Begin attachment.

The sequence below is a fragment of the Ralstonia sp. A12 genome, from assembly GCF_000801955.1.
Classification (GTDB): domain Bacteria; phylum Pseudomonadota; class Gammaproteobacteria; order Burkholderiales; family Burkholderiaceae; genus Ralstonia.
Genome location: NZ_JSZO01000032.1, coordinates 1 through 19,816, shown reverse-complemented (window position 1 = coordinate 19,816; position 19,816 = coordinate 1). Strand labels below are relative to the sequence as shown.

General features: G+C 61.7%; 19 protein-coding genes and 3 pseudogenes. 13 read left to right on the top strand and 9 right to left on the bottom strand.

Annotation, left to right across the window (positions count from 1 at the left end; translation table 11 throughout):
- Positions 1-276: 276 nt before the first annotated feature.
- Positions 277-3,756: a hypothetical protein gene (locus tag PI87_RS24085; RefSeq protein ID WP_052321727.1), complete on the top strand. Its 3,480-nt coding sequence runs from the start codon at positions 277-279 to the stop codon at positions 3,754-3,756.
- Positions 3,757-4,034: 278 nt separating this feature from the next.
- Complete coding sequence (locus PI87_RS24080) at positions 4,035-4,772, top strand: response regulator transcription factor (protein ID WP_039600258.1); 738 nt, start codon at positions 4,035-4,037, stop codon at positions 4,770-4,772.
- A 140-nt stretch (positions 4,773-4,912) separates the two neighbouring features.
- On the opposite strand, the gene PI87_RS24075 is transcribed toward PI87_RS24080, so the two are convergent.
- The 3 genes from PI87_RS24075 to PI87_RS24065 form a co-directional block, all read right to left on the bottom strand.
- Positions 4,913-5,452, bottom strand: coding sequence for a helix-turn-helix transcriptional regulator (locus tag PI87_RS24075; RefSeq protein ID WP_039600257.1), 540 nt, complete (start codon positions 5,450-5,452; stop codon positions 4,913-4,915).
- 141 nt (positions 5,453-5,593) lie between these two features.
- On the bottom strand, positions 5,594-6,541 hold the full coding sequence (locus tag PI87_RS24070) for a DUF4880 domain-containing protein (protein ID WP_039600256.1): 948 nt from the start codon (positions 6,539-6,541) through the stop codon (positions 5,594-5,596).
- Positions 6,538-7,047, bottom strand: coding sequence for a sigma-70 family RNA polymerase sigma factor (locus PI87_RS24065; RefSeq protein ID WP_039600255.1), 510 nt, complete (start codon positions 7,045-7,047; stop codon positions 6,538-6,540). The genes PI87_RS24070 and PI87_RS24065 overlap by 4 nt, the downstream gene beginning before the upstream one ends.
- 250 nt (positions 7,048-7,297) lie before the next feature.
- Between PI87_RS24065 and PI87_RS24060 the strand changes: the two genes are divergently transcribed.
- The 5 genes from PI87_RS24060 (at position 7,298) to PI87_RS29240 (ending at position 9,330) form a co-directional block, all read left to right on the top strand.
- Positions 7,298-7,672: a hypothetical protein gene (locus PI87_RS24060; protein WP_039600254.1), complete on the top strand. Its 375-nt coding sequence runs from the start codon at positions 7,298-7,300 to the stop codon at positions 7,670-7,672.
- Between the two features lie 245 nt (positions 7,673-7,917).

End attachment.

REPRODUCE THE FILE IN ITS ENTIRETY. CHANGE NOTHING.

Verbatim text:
The sequence below is a fragment of the Ralstonia sp. A12 genome, from assembly GCF_000801955.1.
Classification (GTDB): domain Bacteria; phylum Pseudomonadota; class Gammaproteobacteria; order Burkholderiales; family Burkholderiaceae; genus Ralstonia.
Genome location: NZ_JSZO01000032.1, coordinates 1 through 19,816, shown reverse-complemented (window position 1 = coordinate 19,816; position 19,816 = coordinate 1). Strand labels below are relative to the sequence as shown.

General features: G+C 61.7%; 19 protein-coding genes and 3 pseudogenes. 13 read left to right on the top strand and 9 right to left on the bottom strand.

Annotation, left to right across the window (positions count from 1 at the left end; translation table 11 throughout):
- Positions 1-276: 276 nt before the first annotated feature.
- Positions 277-3,756: a hypothetical protein gene (locus tag PI87_RS24085; RefSeq protein ID WP_052321727.1), complete on the top strand. Its 3,480-nt coding sequence runs from the start codon at positions 277-279 to the stop codon at positions 3,754-3,756.
- Positions 3,757-4,034: 278 nt separating this feature from the next.
- Complete coding sequence (locus PI87_RS24080) at positions 4,035-4,772, top strand: response regulator transcription factor (protein ID WP_039600258.1); 738 nt, start codon at positions 4,035-4,037, stop codon at positions 4,770-4,772.
- A 140-nt stretch (positions 4,773-4,912) separates the two neighbouring features.
- On the opposite strand, the gene PI87_RS24075 is transcribed toward PI87_RS24080, so the two are convergent.
- The 3 genes from PI87_RS24075 to PI87_RS24065 form a co-directional block, all read right to left on the bottom strand.
- Positions 4,913-5,452, bottom strand: coding sequence for a helix-turn-helix transcriptional regulator (locus tag PI87_RS24075; RefSeq protein ID WP_039600257.1), 540 nt, complete (start codon positions 5,450-5,452; stop codon positions 4,913-4,915).
- 141 nt (positions 5,453-5,593) lie between these two features.
- On the bottom strand, positions 5,594-6,541 hold the full coding sequence (locus tag PI87_RS24070) for a DUF4880 domain-containing protein (protein ID WP_039600256.1): 948 nt from the start codon (positions 6,539-6,541) through the stop codon (positions 5,594-5,596).
- Positions 6,538-7,047, bottom strand: coding sequence for a sigma-70 family RNA polymerase sigma factor (locus PI87_RS24065; RefSeq protein ID WP_039600255.1), 510 nt, complete (start codon positions 7,045-7,047; stop codon positions 6,538-6,540). The genes PI87_RS24070 and PI87_RS24065 overlap by 4 nt, the downstream gene beginning before the upstream one ends.
- 250 nt (positions 7,048-7,297) lie before the next feature.
- Between PI87_RS24065 and PI87_RS24060 the strand changes: the two genes are divergently transcribed.
- The 5 genes from PI87_RS24060 (at position 7,298) to PI87_RS29240 (ending at position 9,330) form a co-directional block, all read left to right on the top strand.
- Positions 7,298-7,672: a hypothetical protein gene (locus PI87_RS24060; protein WP_039600254.1), complete on the top strand. Its 375-nt coding sequence runs from the start codon at positions 7,298-7,300 to the stop codon at positions 7,670-7,672.
- Between the two features lie 245 nt (positions 7,673-7,917).